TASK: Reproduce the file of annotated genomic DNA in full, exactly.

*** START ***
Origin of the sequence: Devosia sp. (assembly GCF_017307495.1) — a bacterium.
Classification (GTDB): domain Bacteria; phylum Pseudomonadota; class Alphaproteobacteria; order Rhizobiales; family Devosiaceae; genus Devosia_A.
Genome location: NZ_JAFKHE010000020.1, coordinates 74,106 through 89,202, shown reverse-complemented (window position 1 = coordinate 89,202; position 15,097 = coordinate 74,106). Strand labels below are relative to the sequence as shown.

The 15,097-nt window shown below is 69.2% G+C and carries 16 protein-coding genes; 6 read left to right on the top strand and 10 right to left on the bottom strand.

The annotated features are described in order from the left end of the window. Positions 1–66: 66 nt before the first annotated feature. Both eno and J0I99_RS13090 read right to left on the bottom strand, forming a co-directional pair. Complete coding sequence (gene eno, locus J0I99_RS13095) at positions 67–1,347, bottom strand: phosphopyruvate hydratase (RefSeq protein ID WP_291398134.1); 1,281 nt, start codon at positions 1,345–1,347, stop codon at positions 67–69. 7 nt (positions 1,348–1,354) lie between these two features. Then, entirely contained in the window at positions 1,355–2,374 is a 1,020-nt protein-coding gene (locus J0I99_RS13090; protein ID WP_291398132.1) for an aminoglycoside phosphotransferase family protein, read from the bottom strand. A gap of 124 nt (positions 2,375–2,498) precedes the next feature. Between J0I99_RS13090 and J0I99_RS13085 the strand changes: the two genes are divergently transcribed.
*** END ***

Origin of the sequence: Devosia sp. (assembly GCF_017307495.1) — a bacterium.
Classification (GTDB): domain Bacteria; phylum Pseudomonadota; class Alphaproteobacteria; order Rhizobiales; family Devosiaceae; genus Devosia_A.
Genome location: NZ_JAFKHE010000020.1, coordinates 74,106 through 89,202, shown reverse-complemented (window position 1 = coordinate 89,202; position 15,097 = coordinate 74,106). Strand labels below are relative to the sequence as shown.

The 15,097-nt window shown below is 69.2% G+C and carries 16 protein-coding genes; 6 read left to right on the top strand and 10 right to left on the bottom strand.

The annotated features are described in order from the left end of the window. Positions 1–66: 66 nt before the first annotated feature. Both eno and J0I99_RS13090 read right to left on the bottom strand, forming a co-directional pair. Complete coding sequence (gene eno, locus J0I99_RS13095) at positions 67–1,347, bottom strand: phosphopyruvate hydratase (RefSeq protein ID WP_291398134.1); 1,281 nt, start codon at positions 1,345–1,347, stop codon at positions 67–69. 7 nt (positions 1,348–1,354) lie between these two features. Then, entirely contained in the window at positions 1,355–2,374 is a 1,020-nt protein-coding gene (locus J0I99_RS13090; protein ID WP_291398132.1) for an aminoglycoside phosphotransferase family protein, read from the bottom strand. A gap of 124 nt (positions 2,375–2,498) precedes the next feature. Between J0I99_RS13090 and J0I99_RS13085 the strand changes: the two genes are divergently transcribed.